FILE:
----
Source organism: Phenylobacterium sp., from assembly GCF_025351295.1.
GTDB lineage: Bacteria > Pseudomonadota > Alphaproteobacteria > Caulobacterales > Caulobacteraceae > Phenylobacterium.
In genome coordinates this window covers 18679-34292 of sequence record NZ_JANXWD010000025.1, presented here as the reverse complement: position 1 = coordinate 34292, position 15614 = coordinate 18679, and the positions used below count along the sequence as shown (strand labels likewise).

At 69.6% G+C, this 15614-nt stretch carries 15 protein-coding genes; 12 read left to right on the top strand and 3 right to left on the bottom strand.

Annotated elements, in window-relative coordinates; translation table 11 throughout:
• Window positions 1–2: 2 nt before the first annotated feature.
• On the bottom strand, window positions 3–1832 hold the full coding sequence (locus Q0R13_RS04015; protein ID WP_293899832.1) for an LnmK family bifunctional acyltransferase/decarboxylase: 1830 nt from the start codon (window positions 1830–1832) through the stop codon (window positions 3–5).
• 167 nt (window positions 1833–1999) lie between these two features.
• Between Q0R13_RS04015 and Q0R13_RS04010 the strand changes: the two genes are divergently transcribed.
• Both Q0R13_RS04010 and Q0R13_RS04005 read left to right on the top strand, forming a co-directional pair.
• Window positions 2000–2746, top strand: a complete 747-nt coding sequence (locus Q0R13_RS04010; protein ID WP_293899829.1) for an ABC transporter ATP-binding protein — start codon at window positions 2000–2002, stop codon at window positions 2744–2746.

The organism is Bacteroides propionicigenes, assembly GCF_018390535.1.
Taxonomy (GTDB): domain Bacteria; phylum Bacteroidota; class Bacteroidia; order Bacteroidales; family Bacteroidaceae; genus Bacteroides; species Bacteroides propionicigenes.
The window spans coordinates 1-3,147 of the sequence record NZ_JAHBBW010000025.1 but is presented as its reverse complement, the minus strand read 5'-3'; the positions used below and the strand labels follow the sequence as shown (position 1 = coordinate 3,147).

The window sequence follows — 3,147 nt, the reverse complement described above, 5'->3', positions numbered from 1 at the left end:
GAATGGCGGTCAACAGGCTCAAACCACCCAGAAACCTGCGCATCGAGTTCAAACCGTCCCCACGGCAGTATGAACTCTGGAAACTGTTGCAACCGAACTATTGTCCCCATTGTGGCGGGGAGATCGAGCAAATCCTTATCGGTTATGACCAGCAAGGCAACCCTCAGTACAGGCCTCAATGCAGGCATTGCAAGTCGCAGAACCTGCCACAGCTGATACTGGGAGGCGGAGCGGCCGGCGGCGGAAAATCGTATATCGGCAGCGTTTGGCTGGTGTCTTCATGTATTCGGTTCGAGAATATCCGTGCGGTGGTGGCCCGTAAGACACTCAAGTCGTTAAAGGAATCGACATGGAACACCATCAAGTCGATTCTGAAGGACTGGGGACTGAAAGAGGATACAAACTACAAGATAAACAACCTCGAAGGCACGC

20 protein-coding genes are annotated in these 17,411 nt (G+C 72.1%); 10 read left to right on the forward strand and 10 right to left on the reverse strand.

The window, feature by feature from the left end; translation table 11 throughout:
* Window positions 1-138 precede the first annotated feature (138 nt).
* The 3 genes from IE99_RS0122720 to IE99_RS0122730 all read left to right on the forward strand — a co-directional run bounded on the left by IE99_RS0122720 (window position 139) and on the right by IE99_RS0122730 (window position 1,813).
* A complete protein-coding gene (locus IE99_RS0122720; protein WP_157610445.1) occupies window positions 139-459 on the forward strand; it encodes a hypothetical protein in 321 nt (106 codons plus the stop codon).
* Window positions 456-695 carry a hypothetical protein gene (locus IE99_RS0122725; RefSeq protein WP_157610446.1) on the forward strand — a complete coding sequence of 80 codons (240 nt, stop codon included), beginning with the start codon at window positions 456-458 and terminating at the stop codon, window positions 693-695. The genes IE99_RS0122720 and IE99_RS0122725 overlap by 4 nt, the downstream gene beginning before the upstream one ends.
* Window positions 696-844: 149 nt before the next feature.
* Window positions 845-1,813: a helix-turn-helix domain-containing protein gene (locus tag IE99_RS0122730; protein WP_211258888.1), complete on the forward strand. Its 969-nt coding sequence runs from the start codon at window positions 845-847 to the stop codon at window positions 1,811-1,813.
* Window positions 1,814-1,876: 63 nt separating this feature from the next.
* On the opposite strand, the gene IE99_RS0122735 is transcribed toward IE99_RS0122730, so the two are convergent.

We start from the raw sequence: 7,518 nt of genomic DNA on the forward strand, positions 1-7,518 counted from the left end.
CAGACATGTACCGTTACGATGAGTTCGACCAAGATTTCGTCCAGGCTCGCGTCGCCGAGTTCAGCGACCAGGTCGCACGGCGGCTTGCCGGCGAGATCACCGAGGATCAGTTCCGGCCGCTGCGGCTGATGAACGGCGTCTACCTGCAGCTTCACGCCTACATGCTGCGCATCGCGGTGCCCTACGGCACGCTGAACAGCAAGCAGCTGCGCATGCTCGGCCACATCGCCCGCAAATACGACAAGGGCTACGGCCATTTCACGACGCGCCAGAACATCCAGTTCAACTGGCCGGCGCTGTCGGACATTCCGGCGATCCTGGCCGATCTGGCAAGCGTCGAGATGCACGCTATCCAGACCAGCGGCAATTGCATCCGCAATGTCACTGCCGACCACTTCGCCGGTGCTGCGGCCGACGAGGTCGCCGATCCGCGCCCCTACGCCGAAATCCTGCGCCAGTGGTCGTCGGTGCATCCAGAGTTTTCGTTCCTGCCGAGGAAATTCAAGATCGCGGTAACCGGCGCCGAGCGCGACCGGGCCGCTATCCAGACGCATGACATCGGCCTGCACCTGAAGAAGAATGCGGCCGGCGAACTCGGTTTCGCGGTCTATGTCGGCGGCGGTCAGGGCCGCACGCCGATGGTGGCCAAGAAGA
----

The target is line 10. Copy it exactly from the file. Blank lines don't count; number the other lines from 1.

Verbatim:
• Both Q0R13_RS04010 and Q0R13_RS04005 read left to right on the top strand, forming a co-directional pair.